Weymouth and Portland Borough Council met on Thursday (22 February) to agree the council’s budget for the next year

Councillors have agreed Weymouth and Portland Borough Council’s budget for the next year.

The council is forecasting a balanced budget for 2018/19, despite continuing financial challenges. Since 2015, the government grant for the council has reduced each year and there will be no government support grant in 2018/19.

For the coming financial year, the council is aiming to balance its budget against savings of £945,000.

Council tax rise

To do this, the council has agreed a 2% council tax rise a year. For the national average Band D property this works out as an increase of £5.96 a year.

For the Weymouth and Portland average, which is a Band B property, that works out as an increase of £4.64 a year, bringing the total to £234.17.

The budget has been set based on the council’s aims to protect services and deliver further efficiencies.

A balanced budget will also leave the council in a position of strength leading into the potential for a new unitary council to be set up in 2019.

Ambitious plans

Councillor Jeff Cant, Leader of Weymouth and Portland Borough Council and briefholder for assets and finance, said:

“We’re looking forwards to a year in which we continue to deliver on our ambitious regeneration plans as we look at major projects to improve our borough.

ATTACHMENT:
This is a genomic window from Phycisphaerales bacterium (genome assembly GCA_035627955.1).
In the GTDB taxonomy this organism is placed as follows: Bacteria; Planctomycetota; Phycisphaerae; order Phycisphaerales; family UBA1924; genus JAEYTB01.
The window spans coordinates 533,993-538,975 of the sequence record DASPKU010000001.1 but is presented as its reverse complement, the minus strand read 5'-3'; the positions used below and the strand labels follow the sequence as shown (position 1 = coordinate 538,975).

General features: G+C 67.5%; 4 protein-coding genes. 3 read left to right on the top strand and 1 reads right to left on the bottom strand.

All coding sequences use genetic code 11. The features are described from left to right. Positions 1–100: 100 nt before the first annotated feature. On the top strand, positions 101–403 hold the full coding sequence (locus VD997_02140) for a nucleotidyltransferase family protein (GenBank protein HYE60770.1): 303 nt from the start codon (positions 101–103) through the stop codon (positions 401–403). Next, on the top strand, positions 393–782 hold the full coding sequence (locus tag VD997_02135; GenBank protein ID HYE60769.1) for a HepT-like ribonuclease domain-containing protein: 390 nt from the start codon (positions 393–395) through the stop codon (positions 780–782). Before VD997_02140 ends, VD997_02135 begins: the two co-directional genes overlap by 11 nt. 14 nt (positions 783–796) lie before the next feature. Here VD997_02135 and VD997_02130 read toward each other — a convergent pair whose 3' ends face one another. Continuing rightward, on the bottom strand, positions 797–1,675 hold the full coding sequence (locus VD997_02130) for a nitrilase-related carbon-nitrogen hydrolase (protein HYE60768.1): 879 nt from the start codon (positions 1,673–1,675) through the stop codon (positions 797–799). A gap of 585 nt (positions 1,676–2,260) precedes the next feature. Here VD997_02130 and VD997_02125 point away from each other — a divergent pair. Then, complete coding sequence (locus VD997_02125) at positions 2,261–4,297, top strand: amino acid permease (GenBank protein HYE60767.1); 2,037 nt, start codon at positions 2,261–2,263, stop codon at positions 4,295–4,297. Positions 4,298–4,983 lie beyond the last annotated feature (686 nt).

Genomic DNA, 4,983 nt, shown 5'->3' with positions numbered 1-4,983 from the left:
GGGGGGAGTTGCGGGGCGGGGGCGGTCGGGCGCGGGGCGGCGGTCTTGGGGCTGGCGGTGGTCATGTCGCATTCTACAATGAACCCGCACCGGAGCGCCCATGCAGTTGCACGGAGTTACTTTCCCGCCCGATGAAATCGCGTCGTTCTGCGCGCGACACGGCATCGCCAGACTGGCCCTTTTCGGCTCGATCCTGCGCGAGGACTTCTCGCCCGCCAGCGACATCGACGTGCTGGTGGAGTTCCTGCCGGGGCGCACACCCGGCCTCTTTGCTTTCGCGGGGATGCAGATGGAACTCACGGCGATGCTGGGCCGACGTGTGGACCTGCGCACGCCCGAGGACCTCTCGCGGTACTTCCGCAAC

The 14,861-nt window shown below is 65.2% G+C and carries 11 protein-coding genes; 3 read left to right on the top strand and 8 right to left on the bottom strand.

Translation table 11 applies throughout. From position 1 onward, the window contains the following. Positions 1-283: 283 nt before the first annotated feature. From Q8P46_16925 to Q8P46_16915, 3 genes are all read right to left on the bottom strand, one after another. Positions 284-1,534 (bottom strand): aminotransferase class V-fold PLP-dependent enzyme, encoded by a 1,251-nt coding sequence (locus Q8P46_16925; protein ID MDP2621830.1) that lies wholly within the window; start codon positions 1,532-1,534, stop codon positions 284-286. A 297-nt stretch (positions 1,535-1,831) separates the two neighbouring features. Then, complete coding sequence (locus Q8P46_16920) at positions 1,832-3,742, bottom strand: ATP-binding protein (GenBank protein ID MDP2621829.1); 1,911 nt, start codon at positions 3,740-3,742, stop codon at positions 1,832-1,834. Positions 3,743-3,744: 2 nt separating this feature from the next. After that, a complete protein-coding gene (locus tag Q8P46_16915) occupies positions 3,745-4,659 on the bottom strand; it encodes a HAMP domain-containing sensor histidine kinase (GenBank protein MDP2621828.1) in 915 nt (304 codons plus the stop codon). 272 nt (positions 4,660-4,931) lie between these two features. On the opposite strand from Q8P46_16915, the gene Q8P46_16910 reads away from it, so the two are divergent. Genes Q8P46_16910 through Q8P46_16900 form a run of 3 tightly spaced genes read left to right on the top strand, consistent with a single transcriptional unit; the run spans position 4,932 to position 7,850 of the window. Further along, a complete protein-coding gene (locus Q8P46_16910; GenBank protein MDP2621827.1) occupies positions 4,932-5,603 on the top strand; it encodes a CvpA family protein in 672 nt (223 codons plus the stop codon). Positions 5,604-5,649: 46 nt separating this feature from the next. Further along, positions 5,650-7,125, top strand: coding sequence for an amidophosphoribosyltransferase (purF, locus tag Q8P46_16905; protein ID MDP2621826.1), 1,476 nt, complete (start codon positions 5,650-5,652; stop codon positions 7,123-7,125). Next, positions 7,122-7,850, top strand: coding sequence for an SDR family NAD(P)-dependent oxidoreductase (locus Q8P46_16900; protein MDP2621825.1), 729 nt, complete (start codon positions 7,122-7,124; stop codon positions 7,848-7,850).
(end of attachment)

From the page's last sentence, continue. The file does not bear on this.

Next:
“We will continue as we have done in 2017/18 to seek to free up funds by rigorously monitoring balances and reserves to enable the maximum investment into the community and the facilities for the borough.

“Our sound financial management will enable us to get the potential new Weymouth Town Council off to a good start as well as responding to the development aspirations of Portland Town Council. It will also put us in a good position to be clearly heard by the unitary council, if it is agreed to be set up in 2019.

“Our savings for this year to come will be achieved through working more efficiently and the savings made through our internal transformation programme. We have also agreed a modest rise in council tax. This is vital for us to protect local services and carry out our ambitious plans to improve the borough.

“My thanks to the tremendous efforts and commitment of our staff and the to the dedication of my council colleagues in what has been a very busy year. We have to keep up pace right up until the new unitary council takes over.”

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